- Created by: Phantom Phoenix
- Created on: 12-03-19 10:06
Reactions Of the Alkenes
The general formula of the alkenes containing one C=C bond is
Complete combustion of an alkene forms carbon dioxide and water
Alkenes react with halogens, hydrogen and water (steam) by adding atoms across the C=C bond, forming a saturated molecule
Structues of Alchols, Carboxylic Acids and Esters
The homologous series of alchols contains the -OH functional group
The homolohous series of carboxylic acids contains the -COOH functional group
The homologous series of esters contains the -COO- functional group
Reactions and Uses of Alcohols
Alcholos are used as solvents and fuels, and ethanol is the main alcohol in alcoholic drinks
Alcohols burn in air, forming carbon dioxide and water
Alcohols react with sodium metal to form a solution of sodium alkoxide and hydrogen gas is given off
Ethanol can be oxidised to ethanoic acid, either by chemical oxidising agents or by the action of microbes in the air, ethanoic acid is the main acid in vinegar
Carboxylic Acids and Esters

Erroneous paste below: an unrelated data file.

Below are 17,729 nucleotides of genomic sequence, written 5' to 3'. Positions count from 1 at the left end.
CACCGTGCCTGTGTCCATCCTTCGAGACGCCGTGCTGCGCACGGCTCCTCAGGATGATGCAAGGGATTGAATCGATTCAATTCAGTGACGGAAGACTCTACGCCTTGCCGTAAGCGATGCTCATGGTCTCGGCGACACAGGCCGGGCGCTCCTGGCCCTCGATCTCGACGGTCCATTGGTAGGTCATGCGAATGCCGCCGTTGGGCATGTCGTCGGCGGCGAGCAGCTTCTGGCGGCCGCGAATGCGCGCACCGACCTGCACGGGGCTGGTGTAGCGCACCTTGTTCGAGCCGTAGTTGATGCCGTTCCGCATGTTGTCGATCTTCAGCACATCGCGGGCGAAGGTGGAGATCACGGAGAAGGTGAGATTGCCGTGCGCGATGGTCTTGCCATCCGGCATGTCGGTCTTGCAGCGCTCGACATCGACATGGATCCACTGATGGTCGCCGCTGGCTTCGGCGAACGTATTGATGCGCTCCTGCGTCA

Solutions of carboxylic acis have a PH value of less than 7. Carbonates generally fizz in solutions of carboxylic acids, releasing carbon dioxide gas
Aqueous solutions of carboxylic acids, which are weak acids, have a higher PH value than solutions of strong acid with the same concentration
Esters are made by reacting a carboxylic acid with and alcohol, in the presence of a strong catalyst
Esters are volatile, fragrant compounds used in flavouring and also perfumes
Strong and Weak Acids
The difference between strong and weak acids is that strong acids are likely to fully ionize whereas weak acids are not. Although a common misconception, when used in regards to the strength of an acid, the terms “strong” and “weak” do not refer to the terms “concentrated” and “diluted."
Because strong acids are more likely to ionize and dissociate, their dissociation reactions are considered to be irreversible.
Stronger acids have larger acid dissociation constants (Ka) than weak acids.
All acids have a pH between one and seven. However, when of equal concentrations, strong acids have lower pH’s than weak acids.
Examples of strong acids are hydrochloric acid, sulfuric acid, and hydrobromic acid.
Examples of weak acids are acetic acid and formic acid.